Through a series of professionally facilitated design sprints, more than 15 innovation teams including more than 150 diverse participants from across the complete fashion and textile ecosystem collaborated over 2 days.

The objective of the games was to develop practical, scalable and easily implementable ideas and solutions spanning the product lifecycle, from material selection and design, certification and product sourcing, to manufacturing processes, supply chain management, use behaviours and waste or product end of life.

Circular Social Enterprise Incubator

GISA has partnered with Collab4Good and StartSome Good to deliver the 2022 ‘Heaps Good Hustle’ Circular Economy Incubator program. The program supports people with a circular economy idea who are ready to take further action to test, validate and clarify their concept, while also and gaining access to new networks, customers and investment to bring their idea to life. The program will culminate in a pitch night and, for those enterprises who are ready, the kick-off of a crowdfunding campaign to get them underway.

Participant: Cinch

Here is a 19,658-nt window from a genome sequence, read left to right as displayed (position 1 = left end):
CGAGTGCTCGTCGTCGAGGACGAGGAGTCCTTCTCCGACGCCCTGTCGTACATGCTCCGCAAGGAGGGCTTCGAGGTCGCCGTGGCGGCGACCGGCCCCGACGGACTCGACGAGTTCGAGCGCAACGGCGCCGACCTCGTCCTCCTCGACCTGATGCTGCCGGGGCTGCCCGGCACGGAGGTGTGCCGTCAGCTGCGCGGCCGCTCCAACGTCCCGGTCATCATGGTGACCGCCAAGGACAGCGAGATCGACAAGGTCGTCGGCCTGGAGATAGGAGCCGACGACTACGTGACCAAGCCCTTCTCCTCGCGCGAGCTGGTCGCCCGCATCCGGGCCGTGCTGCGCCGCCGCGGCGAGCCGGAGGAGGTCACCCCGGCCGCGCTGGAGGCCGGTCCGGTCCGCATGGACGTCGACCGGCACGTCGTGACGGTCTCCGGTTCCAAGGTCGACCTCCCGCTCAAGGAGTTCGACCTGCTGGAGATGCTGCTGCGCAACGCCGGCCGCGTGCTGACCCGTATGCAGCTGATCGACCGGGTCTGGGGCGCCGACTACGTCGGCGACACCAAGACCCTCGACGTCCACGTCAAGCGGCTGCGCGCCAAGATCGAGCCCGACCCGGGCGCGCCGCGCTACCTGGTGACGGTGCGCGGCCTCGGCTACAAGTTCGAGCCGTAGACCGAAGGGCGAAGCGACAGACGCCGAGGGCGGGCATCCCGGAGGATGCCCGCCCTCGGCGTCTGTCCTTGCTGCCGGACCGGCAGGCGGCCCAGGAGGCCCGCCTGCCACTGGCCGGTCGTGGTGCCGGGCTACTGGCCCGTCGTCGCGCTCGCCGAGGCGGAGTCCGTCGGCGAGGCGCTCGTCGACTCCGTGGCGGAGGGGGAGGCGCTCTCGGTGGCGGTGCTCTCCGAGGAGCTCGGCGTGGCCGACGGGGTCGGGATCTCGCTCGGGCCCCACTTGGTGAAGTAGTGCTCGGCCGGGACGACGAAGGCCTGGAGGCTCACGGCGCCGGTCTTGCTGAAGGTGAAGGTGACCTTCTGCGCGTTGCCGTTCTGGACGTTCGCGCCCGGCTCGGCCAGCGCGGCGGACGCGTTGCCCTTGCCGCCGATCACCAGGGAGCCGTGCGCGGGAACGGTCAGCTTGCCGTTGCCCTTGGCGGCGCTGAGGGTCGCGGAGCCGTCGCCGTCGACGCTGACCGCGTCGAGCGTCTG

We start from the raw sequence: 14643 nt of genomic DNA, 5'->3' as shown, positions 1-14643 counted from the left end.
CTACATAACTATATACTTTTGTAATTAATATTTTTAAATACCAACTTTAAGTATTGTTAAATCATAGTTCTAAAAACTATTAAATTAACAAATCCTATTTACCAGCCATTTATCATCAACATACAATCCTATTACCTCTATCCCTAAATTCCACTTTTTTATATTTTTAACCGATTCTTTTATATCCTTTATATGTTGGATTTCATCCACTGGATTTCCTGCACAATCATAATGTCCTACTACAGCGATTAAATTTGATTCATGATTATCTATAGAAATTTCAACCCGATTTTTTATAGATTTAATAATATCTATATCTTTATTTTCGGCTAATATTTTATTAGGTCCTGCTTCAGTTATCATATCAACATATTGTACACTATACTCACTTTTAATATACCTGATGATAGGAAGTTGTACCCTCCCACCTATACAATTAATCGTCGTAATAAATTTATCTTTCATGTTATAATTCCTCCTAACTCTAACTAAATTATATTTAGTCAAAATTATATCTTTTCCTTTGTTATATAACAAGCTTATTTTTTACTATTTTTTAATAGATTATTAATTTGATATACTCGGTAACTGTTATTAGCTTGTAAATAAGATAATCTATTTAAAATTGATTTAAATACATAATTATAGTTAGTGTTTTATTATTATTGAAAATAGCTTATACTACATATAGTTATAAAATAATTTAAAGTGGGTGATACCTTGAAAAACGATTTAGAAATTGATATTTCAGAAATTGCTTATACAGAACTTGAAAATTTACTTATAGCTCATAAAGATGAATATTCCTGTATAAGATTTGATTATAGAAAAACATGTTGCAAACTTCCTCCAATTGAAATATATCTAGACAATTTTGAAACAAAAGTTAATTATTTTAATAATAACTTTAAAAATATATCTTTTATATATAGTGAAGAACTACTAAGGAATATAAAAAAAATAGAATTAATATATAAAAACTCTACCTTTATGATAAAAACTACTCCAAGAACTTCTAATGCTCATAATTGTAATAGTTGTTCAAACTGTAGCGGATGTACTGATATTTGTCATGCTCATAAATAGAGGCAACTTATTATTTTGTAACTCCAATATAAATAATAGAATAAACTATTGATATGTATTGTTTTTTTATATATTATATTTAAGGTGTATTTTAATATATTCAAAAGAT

Cinch is developing a series of workshops on sustainability within the textiles industry, focusing on hands-on skill development while learning about the full lifecycle of garments. These fun and interactive classes will be geared towards a variety of audiences to develop individuals’ awareness of the circular economy, the effects of consumer choices, and how small changes can have a positive impact on the environment. Throughout these courses, individuals will have a chance to get involved by learning how to mend, repair or repurpose clothing and other fabrics. 


Women in Circular Economy

2018 winner: Shani Wood

Environmental Officer with the City of Holdfast Bay Shani Wood was awarded the Green Industries SA Women in Circular Economy Leadership Award in 2018.

Ms Wood developed key behaviour change projects for the City of Holdfast Bay which resulted in improved waste management and recycling rates. Her project addressed the global issue of textile waste by investigating practices in Australia, Hong Kong, the UK, and Belgium and, by drawing on these experiences, influenced improved practices in South Australia. ‘In the world of fast fashion, textile waste is an ever-growing issue of global significance. After the US, Australians are the second-largest consumers of textiles,’ says Ms Wood.

‘New technology and programs need to be embraced to help reduce the approximate 85% of textile waste that goes to landfill in Australia. While South Australia leads the country in waste and resource recovery practices, textile waste remains a significant challenge and opportunity.

‘Addressing textile waste is an important step in South Australia’s transition to a more circular economy particularly in the area of technology and re-manufacturing.’

Read the full report.

[i]Ellen MacArthur Foundation, 2017, A New Textiles Economy: Redesigning fashion’s future.

[ii]Australian Bureau of Statistics, 2013, Towards the Australian Environmental-Economic Accounts: Waste